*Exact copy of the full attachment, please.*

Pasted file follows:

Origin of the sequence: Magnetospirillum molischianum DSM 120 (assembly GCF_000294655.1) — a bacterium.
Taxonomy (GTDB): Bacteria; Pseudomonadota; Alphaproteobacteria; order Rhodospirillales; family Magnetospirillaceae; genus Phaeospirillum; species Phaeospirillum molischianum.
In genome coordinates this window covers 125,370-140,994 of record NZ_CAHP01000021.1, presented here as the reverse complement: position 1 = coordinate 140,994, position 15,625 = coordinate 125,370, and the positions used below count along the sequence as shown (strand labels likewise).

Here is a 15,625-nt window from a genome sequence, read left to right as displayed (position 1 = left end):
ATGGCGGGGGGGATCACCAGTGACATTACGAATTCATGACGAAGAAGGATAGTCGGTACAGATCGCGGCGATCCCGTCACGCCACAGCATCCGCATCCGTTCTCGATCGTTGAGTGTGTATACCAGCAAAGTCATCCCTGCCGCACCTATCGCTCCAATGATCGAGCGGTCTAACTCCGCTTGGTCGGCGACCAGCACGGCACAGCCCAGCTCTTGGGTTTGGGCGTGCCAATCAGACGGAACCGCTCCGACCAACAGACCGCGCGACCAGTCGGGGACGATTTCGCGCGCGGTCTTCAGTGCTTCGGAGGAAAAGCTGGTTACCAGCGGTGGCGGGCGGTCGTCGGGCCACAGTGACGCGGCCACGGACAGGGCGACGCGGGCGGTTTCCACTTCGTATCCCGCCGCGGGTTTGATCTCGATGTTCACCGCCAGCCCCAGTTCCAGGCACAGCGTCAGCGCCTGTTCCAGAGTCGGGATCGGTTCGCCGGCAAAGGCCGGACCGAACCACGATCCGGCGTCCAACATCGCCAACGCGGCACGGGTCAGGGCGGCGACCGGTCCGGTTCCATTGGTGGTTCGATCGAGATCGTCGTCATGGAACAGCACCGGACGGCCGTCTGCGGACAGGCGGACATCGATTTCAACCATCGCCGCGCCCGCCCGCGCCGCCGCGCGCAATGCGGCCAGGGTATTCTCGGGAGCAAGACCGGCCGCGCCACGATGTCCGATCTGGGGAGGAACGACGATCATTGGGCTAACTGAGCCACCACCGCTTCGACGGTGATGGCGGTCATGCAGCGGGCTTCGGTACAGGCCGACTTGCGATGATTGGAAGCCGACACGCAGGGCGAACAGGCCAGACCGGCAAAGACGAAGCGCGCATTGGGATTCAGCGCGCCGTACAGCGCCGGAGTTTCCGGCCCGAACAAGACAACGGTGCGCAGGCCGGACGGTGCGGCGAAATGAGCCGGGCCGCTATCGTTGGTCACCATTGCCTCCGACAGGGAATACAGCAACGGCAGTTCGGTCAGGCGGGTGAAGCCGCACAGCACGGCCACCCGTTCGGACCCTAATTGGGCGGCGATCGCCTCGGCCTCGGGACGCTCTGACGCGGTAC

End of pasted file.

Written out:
Origin of the sequence: Magnetospirillum molischianum DSM 120 (assembly GCF_000294655.1) — a bacterium.
Taxonomy (GTDB): Bacteria; Pseudomonadota; Alphaproteobacteria; order Rhodospirillales; family Magnetospirillaceae; genus Phaeospirillum; species Phaeospirillum molischianum.
In genome coordinates this window covers 125,370-140,994 of record NZ_CAHP01000021.1, presented here as the reverse complement: position 1 = coordinate 140,994, position 15,625 = coordinate 125,370, and the positions used below count along the sequence as shown (strand labels likewise).

Here is a 15,625-nt window from a genome sequence, read left to right as displayed (position 1 = left end):
ATGGCGGGGGGGATCACCAGTGACATTACGAATTCATGACGAAGAAGGATAGTCGGTACAGATCGCGGCGATCCCGTCACGCCACAGCATCCGCATCCGTTCTCGATCGTTGAGTGTGTATACCAGCAAAGTCATCCCTGCCGCACCTATCGCTCCAATGATCGAGCGGTCTAACTCCGCTTGGTCGGCGACCAGCACGGCACAGCCCAGCTCTTGGGTTTGGGCGTGCCAATCAGACGGAACCGCTCCGACCAACAGACCGCGCGACCAGTCGGGGACGATTTCGCGCGCGGTCTTCAGTGCTTCGGAGGAAAAGCTGGTTACCAGCGGTGGCGGGCGGTCGTCGGGCCACAGTGACGCGGCCACGGACAGGGCGACGCGGGCGGTTTCCACTTCGTATCCCGCCGCGGGTTTGATCTCGATGTTCACCGCCAGCCCCAGTTCCAGGCACAGCGTCAGCGCCTGTTCCAGAGTCGGGATCGGTTCGCCGGCAAAGGCCGGACCGAACCACGATCCGGCGTCCAACATCGCCAACGCGGCACGGGTCAGGGCGGCGACCGGTCCGGTTCCATTGGTGGTTCGATCGAGATCGTCGTCATGGAACAGCACCGGACGGCCGTCTGCGGACAGGCGGACATCGATTTCAACCATCGCCGCGCCCGCCCGCGCCGCCGCGCGCAATGCGGCCAGGGTATTCTCGGGAGCAAGACCGGCCGCGCCACGATGTCCGATCTGGGGAGGAACGACGATCATTGGGCTAACTGAGCCACCACCGCTTCGACGGTGATGGCGGTCATGCAGCGGGCTTCGGTACAGGCCGACTTGCGATGATTGGAAGCCGACACGCAGGGCGAACAGGCCAGACCGGCAAAGACGAAGCGCGCATTGGGATTCAGCGCGCCGTACAGCGCCGGAGTTTCCGGCCCGAACAAGACAACGGTGCGCAGGCCGGACGGTGCGGCGAAATGAGCCGGGCCGCTATCGTTGGTCACCATTGCCTCCGACAGGGAATACAGCAACGGCAGTTCGGTCAGGCGGGTGAAGCCGCACAGCACGGCCACCCGTTCGGACCCTAATTGGGCGGCGATCGCCTCGGCCTCGGGACGCTCTGACGCGGTAC